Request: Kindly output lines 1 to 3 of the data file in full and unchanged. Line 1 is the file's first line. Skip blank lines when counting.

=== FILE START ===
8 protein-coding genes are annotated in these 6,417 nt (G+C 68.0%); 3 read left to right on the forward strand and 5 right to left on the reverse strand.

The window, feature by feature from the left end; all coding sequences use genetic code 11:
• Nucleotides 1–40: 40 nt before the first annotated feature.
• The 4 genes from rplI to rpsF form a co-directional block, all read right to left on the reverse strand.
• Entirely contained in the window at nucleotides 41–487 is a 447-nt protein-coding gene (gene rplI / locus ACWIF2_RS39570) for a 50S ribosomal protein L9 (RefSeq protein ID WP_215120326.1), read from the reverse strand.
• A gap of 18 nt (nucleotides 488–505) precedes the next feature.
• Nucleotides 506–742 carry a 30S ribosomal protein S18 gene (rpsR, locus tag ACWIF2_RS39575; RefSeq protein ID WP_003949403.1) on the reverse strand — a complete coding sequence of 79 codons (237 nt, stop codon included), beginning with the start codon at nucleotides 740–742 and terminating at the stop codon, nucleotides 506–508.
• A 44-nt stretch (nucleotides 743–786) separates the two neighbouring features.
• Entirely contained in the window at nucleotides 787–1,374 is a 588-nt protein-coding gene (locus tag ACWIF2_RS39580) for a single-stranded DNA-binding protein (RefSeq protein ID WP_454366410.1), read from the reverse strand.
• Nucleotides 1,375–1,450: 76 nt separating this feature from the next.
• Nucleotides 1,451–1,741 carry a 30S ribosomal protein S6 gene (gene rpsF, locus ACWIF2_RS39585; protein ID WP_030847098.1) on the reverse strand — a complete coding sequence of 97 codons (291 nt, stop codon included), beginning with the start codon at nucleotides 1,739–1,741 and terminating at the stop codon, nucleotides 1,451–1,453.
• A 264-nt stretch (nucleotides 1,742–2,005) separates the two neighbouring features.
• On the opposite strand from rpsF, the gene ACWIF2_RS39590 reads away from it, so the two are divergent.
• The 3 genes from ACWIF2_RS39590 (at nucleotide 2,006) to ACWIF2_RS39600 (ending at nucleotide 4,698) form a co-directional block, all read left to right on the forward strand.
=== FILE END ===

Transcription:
8 protein-coding genes are annotated in these 6,417 nt (G+C 68.0%); 3 read left to right on the forward strand and 5 right to left on the reverse strand.

The window, feature by feature from the left end; all coding sequences use genetic code 11:
• Nucleotides 1–40: 40 nt before the first annotated feature.